germany, election

What would the FDP do?

A glimpse of how the Free Democrats might influence the next German government.


THERE is a decent chance that the pro-business Free Democrats will join the next German government under Angela Merkel's Christian Democrats (CDU), either as her sole coalition partner or alongside the Greens in a so-called "Jamaica" formation (black-yellow-green, like the flag). It would be a remarkable comeback for a party that crashed out of the Bundestag in 2013; a revival that I explain in this week's issue.

But what would that mean, for Germany and the world? Last week I sat down with Christian Lindner, the party's leader, for a wide-ranging discussion about Germany, its domestic and foreign policies and the FDP itself. The full transcript is here. We met in the shadow of Cologne Cathedral, in his home state of North-Rhine Westphalia. It was our second recent meeting. Earlier I had joined him on the campaign trail in Frankfurt, where he brought a crowd of students to its feet with a spirited paean to liberalism.

Where does Mr Lindner stand, really? Founded shortly after the war by old liberals from the pre-Nazi era, the FDP has several intellectual tendencies: social liberal, classic liberal, free-market conservative. The balance between them has shifted throughout the party's history; partly in line with its coalitions. It has governed most often with Christian Democrats like Konrad Adenauer, Helmut Kohl and Mrs Merkel, but also with SPD leaders like Willy Brandt and, currently, Malu Dreyer, the state minister-president of the Rhineland-Palatinate. Mr Lindner melds these trends. On Europe and migration, he is less liberal than Mrs Merkel. On the economy and society he is more so. Like it or not, it is a balance that well suits a party of ageing suburbanites and younger, well-off professionals; a party of the golf course and the cocktail bar.

Mr Lindner's answers were crisp, fluent and peppered with hyphenated Anglicisms: "cutting-edge", "pro-market", "B-to-B". In style (confident, slick, youthful) and in political tilt (economically liberal, politically reformist and somewhat populist) he reminded me of Sebastian Kurz, the centre-right politician who will probably become Austrian chancellor in October. Like Mr Kurz, he picks his words carefully.

Most notably, he said that:

  • Germany is living a "prosperity hallucination" thanks to benign international circumstances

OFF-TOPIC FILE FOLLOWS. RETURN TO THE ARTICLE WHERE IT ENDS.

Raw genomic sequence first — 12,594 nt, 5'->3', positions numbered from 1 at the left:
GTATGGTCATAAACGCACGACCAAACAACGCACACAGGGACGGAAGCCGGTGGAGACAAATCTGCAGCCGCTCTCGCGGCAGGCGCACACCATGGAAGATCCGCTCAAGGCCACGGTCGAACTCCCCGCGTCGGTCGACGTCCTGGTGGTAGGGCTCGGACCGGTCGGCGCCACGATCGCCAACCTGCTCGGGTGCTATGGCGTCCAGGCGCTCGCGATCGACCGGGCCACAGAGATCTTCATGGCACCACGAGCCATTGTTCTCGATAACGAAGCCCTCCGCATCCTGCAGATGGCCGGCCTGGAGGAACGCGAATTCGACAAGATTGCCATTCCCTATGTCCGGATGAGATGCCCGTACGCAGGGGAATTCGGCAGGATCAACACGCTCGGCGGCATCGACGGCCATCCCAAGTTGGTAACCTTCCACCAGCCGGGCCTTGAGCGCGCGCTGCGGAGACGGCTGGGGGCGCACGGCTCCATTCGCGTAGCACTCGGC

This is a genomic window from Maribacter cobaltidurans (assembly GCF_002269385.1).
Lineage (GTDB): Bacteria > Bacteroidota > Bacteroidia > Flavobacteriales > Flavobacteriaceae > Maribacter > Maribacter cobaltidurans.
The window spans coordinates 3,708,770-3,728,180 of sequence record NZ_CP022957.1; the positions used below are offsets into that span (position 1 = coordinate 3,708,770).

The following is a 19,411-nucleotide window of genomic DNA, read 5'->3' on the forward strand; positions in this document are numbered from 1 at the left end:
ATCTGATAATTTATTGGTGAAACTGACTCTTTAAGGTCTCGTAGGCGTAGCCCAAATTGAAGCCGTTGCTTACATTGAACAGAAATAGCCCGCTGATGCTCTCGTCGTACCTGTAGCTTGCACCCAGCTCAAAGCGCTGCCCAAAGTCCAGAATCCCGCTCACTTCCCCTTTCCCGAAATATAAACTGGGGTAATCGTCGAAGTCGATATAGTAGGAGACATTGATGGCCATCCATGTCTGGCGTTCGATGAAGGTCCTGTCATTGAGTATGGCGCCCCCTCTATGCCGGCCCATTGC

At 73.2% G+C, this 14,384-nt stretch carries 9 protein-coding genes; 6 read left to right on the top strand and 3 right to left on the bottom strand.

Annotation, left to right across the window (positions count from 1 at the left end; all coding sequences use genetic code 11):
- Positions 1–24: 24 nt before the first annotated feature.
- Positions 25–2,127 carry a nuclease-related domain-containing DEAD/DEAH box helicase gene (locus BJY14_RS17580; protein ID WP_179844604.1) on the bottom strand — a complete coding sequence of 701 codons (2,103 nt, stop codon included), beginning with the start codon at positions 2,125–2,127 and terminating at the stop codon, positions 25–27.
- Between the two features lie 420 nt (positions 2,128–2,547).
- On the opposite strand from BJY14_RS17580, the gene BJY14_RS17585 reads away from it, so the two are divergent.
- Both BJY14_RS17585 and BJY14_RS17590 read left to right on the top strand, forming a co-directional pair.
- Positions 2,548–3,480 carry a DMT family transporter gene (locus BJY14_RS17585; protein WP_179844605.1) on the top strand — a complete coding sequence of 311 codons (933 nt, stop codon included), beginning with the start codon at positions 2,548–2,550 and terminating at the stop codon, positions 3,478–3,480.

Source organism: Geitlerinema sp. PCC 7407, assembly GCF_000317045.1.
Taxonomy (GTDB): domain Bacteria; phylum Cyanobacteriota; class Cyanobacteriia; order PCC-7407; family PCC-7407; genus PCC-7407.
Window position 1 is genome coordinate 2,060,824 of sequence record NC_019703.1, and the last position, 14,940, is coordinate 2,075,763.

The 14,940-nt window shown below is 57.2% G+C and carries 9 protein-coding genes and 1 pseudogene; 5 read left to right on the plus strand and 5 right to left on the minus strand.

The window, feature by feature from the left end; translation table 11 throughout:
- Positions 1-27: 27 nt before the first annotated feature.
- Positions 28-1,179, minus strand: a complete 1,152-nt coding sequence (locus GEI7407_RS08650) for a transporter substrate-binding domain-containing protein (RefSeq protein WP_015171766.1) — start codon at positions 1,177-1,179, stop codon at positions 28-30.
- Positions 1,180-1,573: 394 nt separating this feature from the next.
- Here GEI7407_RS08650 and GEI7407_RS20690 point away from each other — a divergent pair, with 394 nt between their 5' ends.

• the country's weak capital markets and digital infrastructure are holding it back
  • Germany is a poor climate for start-ups and undervalues entrepreneurship
  • highly restrictive data privacy policies in Germany must be updated if the country is to stay competitive
  • Germany’s huge trade surplus is not a problem
  • the answer to the low investment rate is to cut taxes and social costs for individuals and use tax incentives to encourage companies to spend
  • the German government, along with politicians, firms and civil society, must do more to build a "bypass" around Donald Trump to co-operative counterparts in Congress and America's states
  • sustaining the transatlantic relationship should be the next government's top foreign policy priority
  • Berlin should try to open conversations with Moscow on topics like the Syrian conflict
  • if such conversations achieve results, Germany should consider reducing sanctions on Russia even if there has been no progress on the Crimea
  • if they do not, the German government should pull its support for the controversial NordStream 2 pipeline and perhaps even toughen sanctions
  • it is an illusion to believe Britain can stay in the Single Market without free movement
  • the FDP would not change the German government's approach to Brexit (reports in Britain that FDP participation in a new Merkel government would reset the talks in London's favour are wrong)
  • Brussels is being fair to Britain in the negotiations but the Brits themselves remain deluded about the "crude demagogy" of Brexit
  • Michel Barnier is sensible to resist discussing Britain's future relationship with the EU before progress is made in the divorce talks
  • a Euro zone finance minister is a good idea if the job involves policing the currency's rules
  • the FDP is against any Euro zone budget used to plug holes in national finances
  • Emmanuel Macron must accept that he "cannot just get sweets" from Germany and "has to swallow some sour too"
  • the FDP is prepared to look at proposals for jointly financed Euro zone investments
  • a Grexit would not be a disaster for the Euro zone and may even be desirable
  • the FDP would approve no new Bundestag vote on further German involvement in Greek assistance programmes
  • the party's priorities are "education, digitalisation, economic renewal, also finance, energy and immigration"
  • there are areas of alignment between the FDP and the Greens on issues including civic rights (notably in security debates), education and environmentalism
  • the Greens' policies on migration (specifically on closing the Mediterranean route, deporting unsuccessful asylum claimants and integrating those who stay) make it almost impossible to imagine the two parties governing together

The FDP may end up as the largest opposition party in the Bundestag in the event of a new grand coalition. If, alternatively, it joins the government it may well hold the German foreign ministry and a few other departments (as well as the vice chancellorship). How effectively it would assert its politics is unclear. Some point to its absence of experienced ministers in the FDP ranks. But failing to make the party's influence felt in its last coalition with Mrs Merkel led to its electoral disaster in 2013, Mr Lindner notes with furrowed brow, pledging not to make the same mistake again. His views probably matter.

Source: The Economist


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